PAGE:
Another opened as Eastman wondered on canvas about the roots of this murder, in which the victim’s daughter was involved. She turned to those posh hills of her childhood Los Angeles in the Mulholland Drive series. Using pop colors and graphic sensibilities of the Sixties, she teases out the possessiveness of possessions, the pose of privilege and its consequence of alienation while a city grid dominates the disconnected humans within.
“Everyday I am bombarded with an overload of human misery and unspeakable horror that pierce my heart with sadness. I can only make sense of it all if I tear off a tiny piece and create works of art that speak to our common humanity and dignity,” Eastman comments.
The Art Department faculty was pleased to select 21 students as the 2015 Eduardo Carrillo Scholarship recipients. Students were selected from a large pool of junior and senior Art majors in good academic standing, who are receiving financial aid, and working in the areas of painting, drawing, and sculpture. Each applicant submitted work samples, a project proposal, research agenda and an itemized budget for consideration. Their projects ranged from a series of six paintings, related to the cruelty and brutality currently proliferating under the regimes of the Taliban and the Islamic State of Iraq and Syria (ISIS) to an investigation of LED light sculpture, to relief and intaglio printmaking techniques that explore social issues of race, class and gender. There is an incredible breadth and depth of talent and interests with this year’s cohort.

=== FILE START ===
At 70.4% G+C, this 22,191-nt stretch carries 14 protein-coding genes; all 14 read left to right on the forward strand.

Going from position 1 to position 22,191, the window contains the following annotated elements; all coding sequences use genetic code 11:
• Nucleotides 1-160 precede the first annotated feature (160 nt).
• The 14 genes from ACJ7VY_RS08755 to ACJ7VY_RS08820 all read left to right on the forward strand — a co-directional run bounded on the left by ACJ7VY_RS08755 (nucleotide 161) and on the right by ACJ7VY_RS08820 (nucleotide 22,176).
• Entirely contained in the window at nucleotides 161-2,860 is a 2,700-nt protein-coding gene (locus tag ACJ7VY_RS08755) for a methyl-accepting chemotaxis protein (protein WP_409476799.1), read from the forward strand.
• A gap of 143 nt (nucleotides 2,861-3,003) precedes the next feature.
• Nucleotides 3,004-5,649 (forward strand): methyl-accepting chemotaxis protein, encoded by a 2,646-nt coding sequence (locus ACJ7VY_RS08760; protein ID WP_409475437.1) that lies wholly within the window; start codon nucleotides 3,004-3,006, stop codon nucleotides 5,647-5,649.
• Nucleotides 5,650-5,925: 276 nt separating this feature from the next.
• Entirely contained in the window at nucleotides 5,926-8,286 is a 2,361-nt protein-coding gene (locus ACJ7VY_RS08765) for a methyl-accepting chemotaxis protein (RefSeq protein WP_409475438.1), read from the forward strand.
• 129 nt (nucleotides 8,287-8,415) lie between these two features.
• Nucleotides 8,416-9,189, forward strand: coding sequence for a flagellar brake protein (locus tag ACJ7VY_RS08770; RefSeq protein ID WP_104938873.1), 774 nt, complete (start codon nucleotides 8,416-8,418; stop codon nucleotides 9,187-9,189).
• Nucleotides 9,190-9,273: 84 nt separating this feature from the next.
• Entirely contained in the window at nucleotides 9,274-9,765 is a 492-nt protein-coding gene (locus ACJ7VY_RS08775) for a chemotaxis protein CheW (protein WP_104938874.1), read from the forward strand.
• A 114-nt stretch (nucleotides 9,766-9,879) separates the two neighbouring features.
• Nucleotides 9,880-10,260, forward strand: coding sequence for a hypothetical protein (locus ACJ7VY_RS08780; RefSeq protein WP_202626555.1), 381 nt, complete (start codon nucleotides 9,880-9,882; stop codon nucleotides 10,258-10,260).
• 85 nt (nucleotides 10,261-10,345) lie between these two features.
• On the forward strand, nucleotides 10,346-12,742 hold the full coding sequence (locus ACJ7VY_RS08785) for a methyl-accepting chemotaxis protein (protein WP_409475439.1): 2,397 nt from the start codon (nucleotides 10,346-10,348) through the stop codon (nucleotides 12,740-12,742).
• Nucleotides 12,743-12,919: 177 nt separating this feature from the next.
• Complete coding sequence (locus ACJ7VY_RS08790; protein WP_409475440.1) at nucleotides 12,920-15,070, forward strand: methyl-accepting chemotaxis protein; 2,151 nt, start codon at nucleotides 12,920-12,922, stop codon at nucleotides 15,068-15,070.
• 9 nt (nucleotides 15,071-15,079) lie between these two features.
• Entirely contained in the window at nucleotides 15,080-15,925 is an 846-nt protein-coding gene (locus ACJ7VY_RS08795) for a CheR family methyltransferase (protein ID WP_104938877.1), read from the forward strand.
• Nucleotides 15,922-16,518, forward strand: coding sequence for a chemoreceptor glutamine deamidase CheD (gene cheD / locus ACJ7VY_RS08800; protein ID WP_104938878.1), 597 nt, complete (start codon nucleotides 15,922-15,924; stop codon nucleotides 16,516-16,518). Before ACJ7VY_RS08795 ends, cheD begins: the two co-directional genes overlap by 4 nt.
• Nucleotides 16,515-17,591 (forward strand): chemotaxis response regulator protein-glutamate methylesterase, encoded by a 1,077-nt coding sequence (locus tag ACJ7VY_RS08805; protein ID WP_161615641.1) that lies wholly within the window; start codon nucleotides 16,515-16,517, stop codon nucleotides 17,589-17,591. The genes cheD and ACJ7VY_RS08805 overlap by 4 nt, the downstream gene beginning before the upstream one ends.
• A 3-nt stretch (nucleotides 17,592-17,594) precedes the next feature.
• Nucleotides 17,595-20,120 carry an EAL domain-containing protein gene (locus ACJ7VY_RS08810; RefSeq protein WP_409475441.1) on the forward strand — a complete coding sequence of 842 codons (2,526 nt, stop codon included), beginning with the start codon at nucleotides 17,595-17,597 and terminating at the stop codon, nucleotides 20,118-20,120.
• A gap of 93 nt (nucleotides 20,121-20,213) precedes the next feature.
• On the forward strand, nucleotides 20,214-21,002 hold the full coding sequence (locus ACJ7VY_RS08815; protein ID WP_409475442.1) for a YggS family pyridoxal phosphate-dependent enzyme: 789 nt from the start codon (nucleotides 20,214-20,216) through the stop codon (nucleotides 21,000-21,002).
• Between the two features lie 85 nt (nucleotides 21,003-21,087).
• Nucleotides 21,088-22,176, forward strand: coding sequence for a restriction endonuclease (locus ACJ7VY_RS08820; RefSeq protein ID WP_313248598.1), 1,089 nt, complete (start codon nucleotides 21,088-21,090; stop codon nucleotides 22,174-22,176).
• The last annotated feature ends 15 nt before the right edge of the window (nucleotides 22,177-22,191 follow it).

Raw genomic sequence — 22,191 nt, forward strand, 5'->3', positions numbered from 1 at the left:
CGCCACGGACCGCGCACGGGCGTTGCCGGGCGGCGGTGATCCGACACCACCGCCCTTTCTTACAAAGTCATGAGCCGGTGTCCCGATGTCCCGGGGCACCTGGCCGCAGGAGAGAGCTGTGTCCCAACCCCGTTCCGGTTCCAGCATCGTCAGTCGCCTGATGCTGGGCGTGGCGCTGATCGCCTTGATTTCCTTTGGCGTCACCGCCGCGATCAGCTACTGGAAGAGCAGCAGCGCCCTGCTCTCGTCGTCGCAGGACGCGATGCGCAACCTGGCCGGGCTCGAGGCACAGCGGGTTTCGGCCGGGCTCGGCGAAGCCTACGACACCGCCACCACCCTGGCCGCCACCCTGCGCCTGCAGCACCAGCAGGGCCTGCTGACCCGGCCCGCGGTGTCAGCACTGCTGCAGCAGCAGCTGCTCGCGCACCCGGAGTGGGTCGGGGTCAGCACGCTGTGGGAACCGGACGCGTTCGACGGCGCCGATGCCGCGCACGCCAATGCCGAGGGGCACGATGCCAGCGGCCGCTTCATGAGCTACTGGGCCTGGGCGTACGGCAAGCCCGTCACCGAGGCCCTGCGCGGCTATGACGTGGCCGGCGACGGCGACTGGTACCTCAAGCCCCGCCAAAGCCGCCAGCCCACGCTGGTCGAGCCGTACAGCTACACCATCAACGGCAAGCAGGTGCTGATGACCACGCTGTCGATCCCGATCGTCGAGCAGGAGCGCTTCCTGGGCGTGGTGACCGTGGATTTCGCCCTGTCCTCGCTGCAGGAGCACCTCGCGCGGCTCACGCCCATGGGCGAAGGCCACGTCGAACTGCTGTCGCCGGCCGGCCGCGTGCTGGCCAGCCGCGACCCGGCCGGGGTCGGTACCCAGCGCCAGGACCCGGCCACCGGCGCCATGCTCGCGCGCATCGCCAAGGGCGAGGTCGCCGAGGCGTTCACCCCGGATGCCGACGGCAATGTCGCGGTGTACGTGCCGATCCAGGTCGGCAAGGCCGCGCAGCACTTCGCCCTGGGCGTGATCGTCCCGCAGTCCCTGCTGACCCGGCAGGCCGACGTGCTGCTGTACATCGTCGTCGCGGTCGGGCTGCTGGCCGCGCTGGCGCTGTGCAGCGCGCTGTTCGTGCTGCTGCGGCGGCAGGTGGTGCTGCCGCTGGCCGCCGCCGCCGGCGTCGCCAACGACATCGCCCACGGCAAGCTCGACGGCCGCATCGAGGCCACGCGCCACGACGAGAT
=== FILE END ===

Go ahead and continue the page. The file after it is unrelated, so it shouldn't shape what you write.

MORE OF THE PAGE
The 2015 Carrillo Scholarship recipients demonstrated a proficiency in a range of techniques and media within their respective disciplines. They were clearly able to imagine, create and resolve their work as indicated in the samples they provided and in the project proposals they submitted. Furthermore, these students communicated a strong familiarity to analyze forms of contemporary art with a clear understanding of historical precedents. On behalf of the entire faculty and staff of UC Santa Cruz’s Art Department, I want to congratulate the 2015 Eduardo Carrillo Scholarship winners and wish them the best of luck on their current and future creative endeavors.
I see my work as an intuitive expression that is transformed into a physical entity. I work with many different subjects, not fixed on any one idea. Many of my subjects incorporate self-identity with the human figure. .For me, art is a journey; a state of being, independent of outcome. It’s about spending time with myself, and through this process, I am awakened. Therefore, my art making process does not include much sketching and recording beforehand. Rather, I like to leave my options open as I work and allow the textures and materials to guide me. Through my artwork, I hope to pass on to the viewer my inspiration to see and recognize the subject, not only to look at the piece.
I am a sculptor and social documentation photographer. I celebrate people and space. Where people live, how people make and use space, and the objects people need and consume are central themes and questions guiding my work.
I use portraiture to honor and tell stories of people who have been historically under or misrepresented; consent and trust-building are essential principles in my photograph making. Imaging the relationship between space, objects, and people help us to see differences in lived experience, which illuminates larger social issues or questions.
Caetano Gil Santos
My works are obsessively composed and compulsively graphic. Carefully drawn lines mingle to create a visual narrative that emerges and references contemporary underground culture. I am heavily influenced by the reckless and dangerous DIY aesthetic of skate, graffiti, and party culture, in which I draw upon to create antagonistically woeful imagery. Much of the iconography within my drawings and etchings allude to the vivacious lifestyles of youthful expression as I depict condoms, pills, alcohol, drugs, floating alongside graffiti caps and stylized fictional monsters. I create an atmosphere of static dissonance, which resonates, throughout my work, referencing the transition between a careless youth to a responsible adult. Precariously placed figures interlaced with sturdy cityscapes depict a superficial sense of security.